President Obama has taken executive power to a new level with his ongoing unilateral rewrites of Obamacare, but the Republicans have had enough.
Thirty-eight Republican lawmakers signed a legal brief challenging Obamacare on the grounds of a special Obama-decided provision to allow congressmen and their staffs to receive federal health care subsidies. If they were private-sector workers, most of them would make too much money to qualify for government aid.
Senator Ron Johnson, who filed a lawsuit regarding the provision in January, said, “Relief came in the form of a special tax treatment available only to them, granted in a manner that exceeded the president’s legal and constitutional authority."
His accusations were not limited to that one instance, but included a plethora of Obama's other law-changing, politically-motivated orders—when he suspended the employer mandate, extended deadlines, changed the individual mandate, etc. Part of the brief reads:
In pursuing its strategy of unilateral governance, the Executive Branch has aggressively sought to frustrate judicial review of its actions. But courts must not shrink from their duty to enforce limits on executive power when necessary to protect the rights of individuals in actual cases and controversies. This case is a prime example.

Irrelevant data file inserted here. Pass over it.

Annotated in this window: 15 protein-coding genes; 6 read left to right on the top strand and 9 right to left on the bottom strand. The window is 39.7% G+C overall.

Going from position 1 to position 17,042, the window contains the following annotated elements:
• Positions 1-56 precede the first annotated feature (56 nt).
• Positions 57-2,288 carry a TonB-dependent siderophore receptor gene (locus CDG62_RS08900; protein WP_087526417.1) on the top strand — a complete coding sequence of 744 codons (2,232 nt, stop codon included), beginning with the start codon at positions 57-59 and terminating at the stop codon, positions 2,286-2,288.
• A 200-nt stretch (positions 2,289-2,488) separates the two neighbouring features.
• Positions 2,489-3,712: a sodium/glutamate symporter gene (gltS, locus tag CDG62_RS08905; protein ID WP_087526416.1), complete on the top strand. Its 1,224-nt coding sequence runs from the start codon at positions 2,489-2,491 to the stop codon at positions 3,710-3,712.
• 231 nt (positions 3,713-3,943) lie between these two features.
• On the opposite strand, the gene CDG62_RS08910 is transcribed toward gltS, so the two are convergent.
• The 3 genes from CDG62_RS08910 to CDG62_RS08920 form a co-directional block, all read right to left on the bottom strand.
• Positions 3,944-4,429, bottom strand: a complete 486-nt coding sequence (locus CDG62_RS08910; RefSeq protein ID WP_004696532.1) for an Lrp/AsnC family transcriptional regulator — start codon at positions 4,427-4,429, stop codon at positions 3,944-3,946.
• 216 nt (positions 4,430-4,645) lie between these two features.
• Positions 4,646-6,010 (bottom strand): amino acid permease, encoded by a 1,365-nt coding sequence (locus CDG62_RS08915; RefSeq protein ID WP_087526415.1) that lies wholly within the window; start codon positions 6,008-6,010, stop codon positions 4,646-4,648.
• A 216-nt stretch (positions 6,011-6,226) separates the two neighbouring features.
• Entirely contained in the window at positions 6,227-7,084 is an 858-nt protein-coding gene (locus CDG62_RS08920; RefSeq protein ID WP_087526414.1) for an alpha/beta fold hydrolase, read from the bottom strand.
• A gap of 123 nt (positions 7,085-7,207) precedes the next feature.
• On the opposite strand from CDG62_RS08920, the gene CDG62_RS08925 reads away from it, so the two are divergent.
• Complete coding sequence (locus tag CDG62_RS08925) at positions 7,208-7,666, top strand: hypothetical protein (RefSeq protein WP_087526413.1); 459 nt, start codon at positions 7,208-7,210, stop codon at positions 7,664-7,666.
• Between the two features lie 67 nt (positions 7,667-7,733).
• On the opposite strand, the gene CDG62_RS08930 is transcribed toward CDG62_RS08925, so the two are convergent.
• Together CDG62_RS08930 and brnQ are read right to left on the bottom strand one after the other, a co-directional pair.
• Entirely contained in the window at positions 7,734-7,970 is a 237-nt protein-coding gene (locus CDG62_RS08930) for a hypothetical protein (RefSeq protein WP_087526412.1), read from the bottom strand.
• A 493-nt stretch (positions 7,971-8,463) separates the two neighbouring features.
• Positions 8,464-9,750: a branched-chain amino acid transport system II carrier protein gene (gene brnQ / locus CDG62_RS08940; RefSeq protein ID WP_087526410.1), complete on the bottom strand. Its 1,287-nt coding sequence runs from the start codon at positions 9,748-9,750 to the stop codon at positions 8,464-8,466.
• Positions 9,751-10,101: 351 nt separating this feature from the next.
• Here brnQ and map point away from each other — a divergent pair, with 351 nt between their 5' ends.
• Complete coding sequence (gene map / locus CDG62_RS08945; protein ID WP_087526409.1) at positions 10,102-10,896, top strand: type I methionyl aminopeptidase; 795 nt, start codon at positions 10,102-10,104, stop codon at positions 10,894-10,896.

The Washington Times summarized the extent of the congressional health care exemption:
The rule issued in October by OPM allowed the federal government to contribute to pay the costs of health care benefits for members of Congress and their staffs — just as it does for other federal employees — even though they would be buying health insurance on a marketplace.
Although Obama certainly overstepped his boundaries here, some Republicans consider this a futile political stunt. Even if the accusations are true, with the Department of Justice against the lawsuit, it doesn’t appear as though it will influence the implementation of the law. Yes, John McCain and Ted Cruz have managed to agree on this, but only a mere 14 percent of Congress signed the brief and the feds claim Johnson cannot sue because the law has not personally caused him any harm.
Needless to say, this “political stunt” has merit. The executive overreach has gone on too long. Terrible cliché and pun intended: It’s about time the president got a taste of his own medicine.